In a landmark decision, the Israeli Supreme Court decided to cancel Hanukkah saying that it is unconstitutional, unethical and unhealthy.
The decision came after Badallah, representing justice for the downtrodden Muslim terrorist minority in Israel, argued that the state-sanctioned holiday discriminates against non-Jews who are not only prevented from celebrating because of their religious beliefs, but are actually referred to in holiday texts as "vicious, violent anti-Semitic brutes."
The attorney representing the human rights organization said that such a description is racist, dehumanizing and unacceptable in a modern, tolerant, multicultural society as Israel purports to be.
In the decision, the presiding judges, led by Head Justice Dorit Beinish, seemed to agree with this approach saying that Hanukkah is a primitive glorification of nationalist and religious violence, "which is the last thing this country needs to encourage, while it is in the midst of a historic peace process," said the decision.
The judges also said that the story of Hanukkah exhibits paranoid tendencies which also should not be widely upheld, "The idea that there are individuals or nations that are 'out to get the Jews', as described in the holiday rituals is preposterous; the idea that anyone would wish to exterminate the Jews or convert them wholesale is even worse and borders on lunacy," said the decision written by Beinish, who concluded, "Hanukkah is a racist, discriminatory holiday which encourages violence, nationalism, rebellion against authority, belief in the supernatural as well as paranoia, xenophobia and genocidophobia and as such it is contrary to everything this court stands for and therefore - illegal."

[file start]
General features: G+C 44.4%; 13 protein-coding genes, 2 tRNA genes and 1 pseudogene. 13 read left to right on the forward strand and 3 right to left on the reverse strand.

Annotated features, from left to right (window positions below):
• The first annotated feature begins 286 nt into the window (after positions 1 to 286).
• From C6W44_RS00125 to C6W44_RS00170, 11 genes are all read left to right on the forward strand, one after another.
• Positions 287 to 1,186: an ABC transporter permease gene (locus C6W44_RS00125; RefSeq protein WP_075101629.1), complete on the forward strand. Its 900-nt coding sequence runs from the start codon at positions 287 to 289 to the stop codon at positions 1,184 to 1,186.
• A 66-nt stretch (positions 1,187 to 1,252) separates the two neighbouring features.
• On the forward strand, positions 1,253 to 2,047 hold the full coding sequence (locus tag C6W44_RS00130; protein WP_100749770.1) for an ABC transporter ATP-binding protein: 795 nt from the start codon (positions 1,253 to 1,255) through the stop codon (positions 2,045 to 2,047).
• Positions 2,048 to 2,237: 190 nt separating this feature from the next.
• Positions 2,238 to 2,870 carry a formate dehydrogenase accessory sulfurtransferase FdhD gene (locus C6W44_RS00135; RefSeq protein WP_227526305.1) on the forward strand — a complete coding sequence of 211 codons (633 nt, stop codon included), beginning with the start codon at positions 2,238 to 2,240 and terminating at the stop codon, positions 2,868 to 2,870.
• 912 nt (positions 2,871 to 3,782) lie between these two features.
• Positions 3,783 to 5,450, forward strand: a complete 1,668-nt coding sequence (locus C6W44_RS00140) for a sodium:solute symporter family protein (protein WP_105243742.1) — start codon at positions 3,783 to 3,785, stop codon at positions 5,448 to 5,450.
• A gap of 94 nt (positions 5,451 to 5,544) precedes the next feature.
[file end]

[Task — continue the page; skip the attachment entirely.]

According to the decision the state will have to rescind funding of the holiday and halt its dissemination and practice or else change its content to make it acceptable and practicable by all minorities in the country.
For instance, one solution the court suggested would be to celebrate Hanukkah as "Festival of the Lights of Peace":
"Everyone can participate since everyone wishes Peace," said Beinish, who proposed the idea, "And each day the whole country can unite in lighting a candle for a different cause – the first day will be for Peace of course, but afterwards candles could be lit for repressed minorities such as Moslem and Christian and the Druze and Bedouin. The remaining candles could represent woman's liberation and the gay community. The significance of the last candle will remain a 'joker', to be decided upon each year by a multi-cultural panel of interfaith and cross-gender experts."
The Supreme Court has yet to address the sticky question of donuts and potato latkes, which will be discussed in an emergency session tomorrow.
Hanukkah – enjoy it while you can!!
Related: The story of Hannukah from the quite lovable Israeli Grouch.
See also: other posts from ISL in the Judaism category